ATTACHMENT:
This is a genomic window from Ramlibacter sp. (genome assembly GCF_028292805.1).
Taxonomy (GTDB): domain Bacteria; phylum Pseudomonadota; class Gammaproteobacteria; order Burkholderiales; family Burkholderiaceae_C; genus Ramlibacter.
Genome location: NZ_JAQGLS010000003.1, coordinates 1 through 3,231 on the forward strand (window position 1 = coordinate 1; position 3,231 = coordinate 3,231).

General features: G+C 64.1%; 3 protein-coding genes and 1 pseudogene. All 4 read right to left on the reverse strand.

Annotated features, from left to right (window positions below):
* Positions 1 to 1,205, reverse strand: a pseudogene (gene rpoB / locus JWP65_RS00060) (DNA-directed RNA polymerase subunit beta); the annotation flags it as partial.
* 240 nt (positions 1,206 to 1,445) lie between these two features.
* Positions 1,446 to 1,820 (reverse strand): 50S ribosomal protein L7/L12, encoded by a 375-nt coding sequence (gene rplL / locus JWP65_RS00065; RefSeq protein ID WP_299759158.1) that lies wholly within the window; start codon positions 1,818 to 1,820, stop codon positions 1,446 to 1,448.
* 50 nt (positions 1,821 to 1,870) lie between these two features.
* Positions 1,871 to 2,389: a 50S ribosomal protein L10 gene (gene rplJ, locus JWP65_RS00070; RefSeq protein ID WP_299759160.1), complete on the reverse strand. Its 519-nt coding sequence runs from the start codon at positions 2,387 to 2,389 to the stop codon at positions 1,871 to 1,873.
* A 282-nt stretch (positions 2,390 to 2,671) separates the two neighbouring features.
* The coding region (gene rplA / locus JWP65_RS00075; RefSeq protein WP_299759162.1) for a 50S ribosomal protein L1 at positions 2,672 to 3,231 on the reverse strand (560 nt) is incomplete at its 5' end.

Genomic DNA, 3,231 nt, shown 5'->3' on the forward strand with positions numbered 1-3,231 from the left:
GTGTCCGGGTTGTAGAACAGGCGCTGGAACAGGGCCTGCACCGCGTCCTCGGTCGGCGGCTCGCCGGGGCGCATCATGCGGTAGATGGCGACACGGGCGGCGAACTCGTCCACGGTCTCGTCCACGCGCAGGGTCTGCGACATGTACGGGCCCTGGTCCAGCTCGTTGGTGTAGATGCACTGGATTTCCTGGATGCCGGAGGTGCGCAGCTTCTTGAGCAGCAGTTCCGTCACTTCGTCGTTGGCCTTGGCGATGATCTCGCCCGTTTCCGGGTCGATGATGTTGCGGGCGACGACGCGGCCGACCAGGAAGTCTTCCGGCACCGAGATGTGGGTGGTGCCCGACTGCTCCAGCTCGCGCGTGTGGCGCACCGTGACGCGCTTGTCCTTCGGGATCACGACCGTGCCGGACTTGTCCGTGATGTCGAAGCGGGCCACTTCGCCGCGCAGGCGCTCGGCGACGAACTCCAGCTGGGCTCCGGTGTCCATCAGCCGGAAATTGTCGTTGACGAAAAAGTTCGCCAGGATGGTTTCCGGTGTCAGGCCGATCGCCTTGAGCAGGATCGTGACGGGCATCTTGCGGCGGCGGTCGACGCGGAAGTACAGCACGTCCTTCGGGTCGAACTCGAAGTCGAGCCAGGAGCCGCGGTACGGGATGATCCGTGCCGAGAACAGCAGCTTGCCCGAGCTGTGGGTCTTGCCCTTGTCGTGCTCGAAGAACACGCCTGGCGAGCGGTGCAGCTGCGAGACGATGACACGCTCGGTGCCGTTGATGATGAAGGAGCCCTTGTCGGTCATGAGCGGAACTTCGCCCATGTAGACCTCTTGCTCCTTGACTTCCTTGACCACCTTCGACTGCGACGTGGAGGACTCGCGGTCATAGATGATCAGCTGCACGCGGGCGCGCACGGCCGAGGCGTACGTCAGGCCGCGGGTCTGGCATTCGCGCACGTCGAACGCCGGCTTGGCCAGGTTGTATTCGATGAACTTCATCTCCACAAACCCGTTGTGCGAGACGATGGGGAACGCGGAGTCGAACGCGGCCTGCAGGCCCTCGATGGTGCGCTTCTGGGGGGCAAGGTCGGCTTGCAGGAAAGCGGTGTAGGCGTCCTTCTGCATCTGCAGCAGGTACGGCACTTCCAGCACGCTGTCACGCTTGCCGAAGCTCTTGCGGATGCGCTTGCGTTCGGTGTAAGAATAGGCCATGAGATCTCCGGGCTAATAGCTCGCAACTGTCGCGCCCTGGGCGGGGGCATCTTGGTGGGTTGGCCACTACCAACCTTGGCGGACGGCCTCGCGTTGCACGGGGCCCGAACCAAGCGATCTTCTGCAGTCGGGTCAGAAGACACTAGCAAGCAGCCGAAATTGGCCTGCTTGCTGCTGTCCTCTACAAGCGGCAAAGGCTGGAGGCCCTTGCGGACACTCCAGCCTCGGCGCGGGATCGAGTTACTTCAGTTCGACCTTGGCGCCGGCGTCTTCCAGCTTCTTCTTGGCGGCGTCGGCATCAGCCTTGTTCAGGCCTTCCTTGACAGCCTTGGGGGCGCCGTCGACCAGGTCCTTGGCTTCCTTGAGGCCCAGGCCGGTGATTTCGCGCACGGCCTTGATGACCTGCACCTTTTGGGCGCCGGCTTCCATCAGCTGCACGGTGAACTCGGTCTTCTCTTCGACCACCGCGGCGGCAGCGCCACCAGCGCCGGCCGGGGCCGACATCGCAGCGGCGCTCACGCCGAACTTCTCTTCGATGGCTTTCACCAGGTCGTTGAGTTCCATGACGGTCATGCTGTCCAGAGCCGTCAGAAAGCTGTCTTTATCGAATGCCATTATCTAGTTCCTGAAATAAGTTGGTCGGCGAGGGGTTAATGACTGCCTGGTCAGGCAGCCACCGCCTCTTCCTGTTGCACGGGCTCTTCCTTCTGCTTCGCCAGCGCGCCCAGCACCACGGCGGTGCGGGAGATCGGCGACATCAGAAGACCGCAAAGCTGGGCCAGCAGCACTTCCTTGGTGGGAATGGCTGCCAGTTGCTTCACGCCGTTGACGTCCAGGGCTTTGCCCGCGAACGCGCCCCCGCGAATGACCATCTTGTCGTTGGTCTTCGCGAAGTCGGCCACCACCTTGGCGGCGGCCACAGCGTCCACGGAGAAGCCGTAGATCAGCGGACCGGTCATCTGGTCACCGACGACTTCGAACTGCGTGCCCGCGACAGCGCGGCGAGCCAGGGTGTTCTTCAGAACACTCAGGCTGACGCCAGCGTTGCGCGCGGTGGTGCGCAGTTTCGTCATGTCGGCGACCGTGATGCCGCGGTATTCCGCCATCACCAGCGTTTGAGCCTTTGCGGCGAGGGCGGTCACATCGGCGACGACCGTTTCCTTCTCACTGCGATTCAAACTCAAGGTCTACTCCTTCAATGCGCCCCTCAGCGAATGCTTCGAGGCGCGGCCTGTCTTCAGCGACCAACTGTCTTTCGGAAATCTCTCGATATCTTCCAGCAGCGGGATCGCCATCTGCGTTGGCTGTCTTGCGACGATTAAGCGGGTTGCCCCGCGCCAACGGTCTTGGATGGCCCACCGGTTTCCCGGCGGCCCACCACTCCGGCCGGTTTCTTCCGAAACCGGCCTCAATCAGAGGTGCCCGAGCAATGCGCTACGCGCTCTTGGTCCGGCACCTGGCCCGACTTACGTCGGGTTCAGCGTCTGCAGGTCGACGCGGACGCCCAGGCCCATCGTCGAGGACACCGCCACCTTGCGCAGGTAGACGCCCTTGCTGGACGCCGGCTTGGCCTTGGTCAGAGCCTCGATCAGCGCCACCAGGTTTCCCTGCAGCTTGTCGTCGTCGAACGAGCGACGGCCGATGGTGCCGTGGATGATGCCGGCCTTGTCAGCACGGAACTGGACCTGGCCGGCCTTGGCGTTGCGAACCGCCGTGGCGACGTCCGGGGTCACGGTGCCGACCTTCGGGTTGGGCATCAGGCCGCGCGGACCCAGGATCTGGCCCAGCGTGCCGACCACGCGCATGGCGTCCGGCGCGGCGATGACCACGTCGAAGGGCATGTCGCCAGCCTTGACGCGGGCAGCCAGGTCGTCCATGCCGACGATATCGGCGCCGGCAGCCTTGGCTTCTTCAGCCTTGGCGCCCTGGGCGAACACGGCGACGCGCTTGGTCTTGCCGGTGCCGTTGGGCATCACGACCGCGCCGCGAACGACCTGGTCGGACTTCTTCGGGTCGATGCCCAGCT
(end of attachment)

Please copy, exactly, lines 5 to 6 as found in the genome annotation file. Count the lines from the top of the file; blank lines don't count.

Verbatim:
Annotated features, from left to right (window positions below):
* Positions 1 to 1,205, reverse strand: a pseudogene (gene rpoB / locus JWP65_RS00060) (DNA-directed RNA polymerase subunit beta); the annotation flags it as partial.